Acts of Assembly, Passed in the Charibbee Leeward Islands. from 1690, to 1730
London: John Baskett, 1734. Folio. 15, 24, , 25-231, pp. Bound to style in half calf and marbled boards, spine gilt with leather labels. A few leaves lightly tanned, last few leaves chipped and worn at edges.
Laws of the Leeward Islands.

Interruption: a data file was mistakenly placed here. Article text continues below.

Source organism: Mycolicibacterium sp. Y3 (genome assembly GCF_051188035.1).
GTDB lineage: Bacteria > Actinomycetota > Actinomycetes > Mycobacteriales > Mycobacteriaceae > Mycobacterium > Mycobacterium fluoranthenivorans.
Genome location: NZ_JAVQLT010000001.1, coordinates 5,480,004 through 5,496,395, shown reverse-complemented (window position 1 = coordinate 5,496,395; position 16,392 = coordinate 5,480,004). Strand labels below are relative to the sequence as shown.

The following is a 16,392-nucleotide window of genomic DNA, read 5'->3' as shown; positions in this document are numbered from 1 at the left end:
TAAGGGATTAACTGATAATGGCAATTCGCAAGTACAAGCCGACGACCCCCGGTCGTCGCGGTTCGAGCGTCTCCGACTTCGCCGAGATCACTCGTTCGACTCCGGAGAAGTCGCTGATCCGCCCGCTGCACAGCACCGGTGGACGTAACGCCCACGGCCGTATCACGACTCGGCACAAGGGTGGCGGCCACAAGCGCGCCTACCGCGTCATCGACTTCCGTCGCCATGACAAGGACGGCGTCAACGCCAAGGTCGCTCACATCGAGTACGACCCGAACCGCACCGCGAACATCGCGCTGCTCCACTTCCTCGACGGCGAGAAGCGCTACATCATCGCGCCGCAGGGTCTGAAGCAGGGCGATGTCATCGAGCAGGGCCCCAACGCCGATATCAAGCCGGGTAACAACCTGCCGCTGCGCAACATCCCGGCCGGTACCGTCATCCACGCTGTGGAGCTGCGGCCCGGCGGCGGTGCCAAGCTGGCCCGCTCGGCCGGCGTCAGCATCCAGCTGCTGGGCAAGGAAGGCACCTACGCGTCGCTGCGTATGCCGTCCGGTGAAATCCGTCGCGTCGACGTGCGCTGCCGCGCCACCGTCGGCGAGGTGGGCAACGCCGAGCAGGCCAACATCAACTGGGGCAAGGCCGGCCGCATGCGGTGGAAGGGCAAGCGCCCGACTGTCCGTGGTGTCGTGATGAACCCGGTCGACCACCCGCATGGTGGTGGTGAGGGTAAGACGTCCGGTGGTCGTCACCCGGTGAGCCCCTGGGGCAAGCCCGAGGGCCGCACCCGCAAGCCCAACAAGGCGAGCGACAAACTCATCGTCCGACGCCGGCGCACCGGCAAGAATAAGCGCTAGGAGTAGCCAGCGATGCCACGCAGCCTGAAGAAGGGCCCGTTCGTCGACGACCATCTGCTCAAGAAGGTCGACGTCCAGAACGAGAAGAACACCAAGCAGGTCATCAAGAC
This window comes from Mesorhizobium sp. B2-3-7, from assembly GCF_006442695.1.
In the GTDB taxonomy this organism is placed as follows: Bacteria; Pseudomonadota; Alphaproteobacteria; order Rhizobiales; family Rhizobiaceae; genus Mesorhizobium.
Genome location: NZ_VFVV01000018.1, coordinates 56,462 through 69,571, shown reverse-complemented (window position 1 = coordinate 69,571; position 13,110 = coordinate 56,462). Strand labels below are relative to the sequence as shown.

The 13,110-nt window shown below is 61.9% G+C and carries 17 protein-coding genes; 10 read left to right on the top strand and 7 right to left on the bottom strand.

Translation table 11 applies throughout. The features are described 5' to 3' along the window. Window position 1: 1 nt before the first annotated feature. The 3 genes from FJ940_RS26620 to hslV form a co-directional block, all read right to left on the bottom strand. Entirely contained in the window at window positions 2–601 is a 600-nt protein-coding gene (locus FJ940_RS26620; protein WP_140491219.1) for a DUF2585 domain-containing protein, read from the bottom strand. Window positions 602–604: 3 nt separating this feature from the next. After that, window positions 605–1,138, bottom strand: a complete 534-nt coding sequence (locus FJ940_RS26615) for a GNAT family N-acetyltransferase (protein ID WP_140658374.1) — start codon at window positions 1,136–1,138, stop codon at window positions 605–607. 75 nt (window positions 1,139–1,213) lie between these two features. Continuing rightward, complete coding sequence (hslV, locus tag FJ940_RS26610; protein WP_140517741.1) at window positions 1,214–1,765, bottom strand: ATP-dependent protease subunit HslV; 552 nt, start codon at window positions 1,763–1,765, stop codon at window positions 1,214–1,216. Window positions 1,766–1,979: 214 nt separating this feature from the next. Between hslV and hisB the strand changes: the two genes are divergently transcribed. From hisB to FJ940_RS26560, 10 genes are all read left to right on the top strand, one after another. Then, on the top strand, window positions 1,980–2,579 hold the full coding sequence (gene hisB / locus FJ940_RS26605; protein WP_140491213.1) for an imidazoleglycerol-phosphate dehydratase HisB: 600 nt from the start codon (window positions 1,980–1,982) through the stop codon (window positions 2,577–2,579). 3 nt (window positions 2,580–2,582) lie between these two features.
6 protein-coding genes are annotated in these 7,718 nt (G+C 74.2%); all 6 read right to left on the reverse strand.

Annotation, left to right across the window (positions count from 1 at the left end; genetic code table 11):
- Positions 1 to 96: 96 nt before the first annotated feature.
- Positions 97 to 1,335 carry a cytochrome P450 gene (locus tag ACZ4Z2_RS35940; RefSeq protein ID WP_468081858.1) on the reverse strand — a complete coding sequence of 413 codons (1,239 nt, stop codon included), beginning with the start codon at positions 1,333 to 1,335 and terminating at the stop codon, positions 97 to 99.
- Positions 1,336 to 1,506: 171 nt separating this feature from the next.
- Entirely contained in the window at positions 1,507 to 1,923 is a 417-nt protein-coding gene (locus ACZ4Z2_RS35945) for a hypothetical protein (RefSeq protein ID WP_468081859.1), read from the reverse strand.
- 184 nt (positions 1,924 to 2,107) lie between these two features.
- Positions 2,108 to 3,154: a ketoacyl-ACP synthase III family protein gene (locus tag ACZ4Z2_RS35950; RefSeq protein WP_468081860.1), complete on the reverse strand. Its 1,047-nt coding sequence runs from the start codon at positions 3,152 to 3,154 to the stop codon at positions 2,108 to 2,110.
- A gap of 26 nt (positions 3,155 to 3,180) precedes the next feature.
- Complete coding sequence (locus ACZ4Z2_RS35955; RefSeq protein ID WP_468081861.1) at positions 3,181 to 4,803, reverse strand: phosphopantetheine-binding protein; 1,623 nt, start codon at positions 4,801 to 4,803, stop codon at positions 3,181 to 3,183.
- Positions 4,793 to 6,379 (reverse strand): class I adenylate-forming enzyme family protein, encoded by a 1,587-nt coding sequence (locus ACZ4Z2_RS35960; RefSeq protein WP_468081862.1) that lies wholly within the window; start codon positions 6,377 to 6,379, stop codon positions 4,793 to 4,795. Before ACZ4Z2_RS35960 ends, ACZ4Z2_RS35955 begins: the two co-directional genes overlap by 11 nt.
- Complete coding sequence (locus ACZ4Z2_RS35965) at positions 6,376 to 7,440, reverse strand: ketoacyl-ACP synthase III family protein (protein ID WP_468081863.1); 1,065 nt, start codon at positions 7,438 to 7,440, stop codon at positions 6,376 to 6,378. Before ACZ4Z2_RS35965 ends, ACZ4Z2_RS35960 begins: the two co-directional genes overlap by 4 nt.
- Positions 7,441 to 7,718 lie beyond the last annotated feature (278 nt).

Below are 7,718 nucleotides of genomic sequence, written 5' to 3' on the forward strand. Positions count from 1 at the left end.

Laws for the Leeward Islands, colonized by the British in the late 17th century, comprising Antigua, Montserrat, and the northern islands up to Puerto Rico in the Caribbean chain, such as Anguilla. Many of the present laws apply to the island of Antigua. Antigua, colonized by the British in the mid-17th century, served as a major sugar producer and hub for shipping in the West Indies. The American Revolutionary War caused a significant disruption in the sugar trade, and British sentiment against slavery further served to shift the economy of the islands in the late 18th century. Laws present here include those taxing liquors and sugars imported, establishing militias and courts, "An Act for the trial of criminal slaves," acts establishing land titles, and more.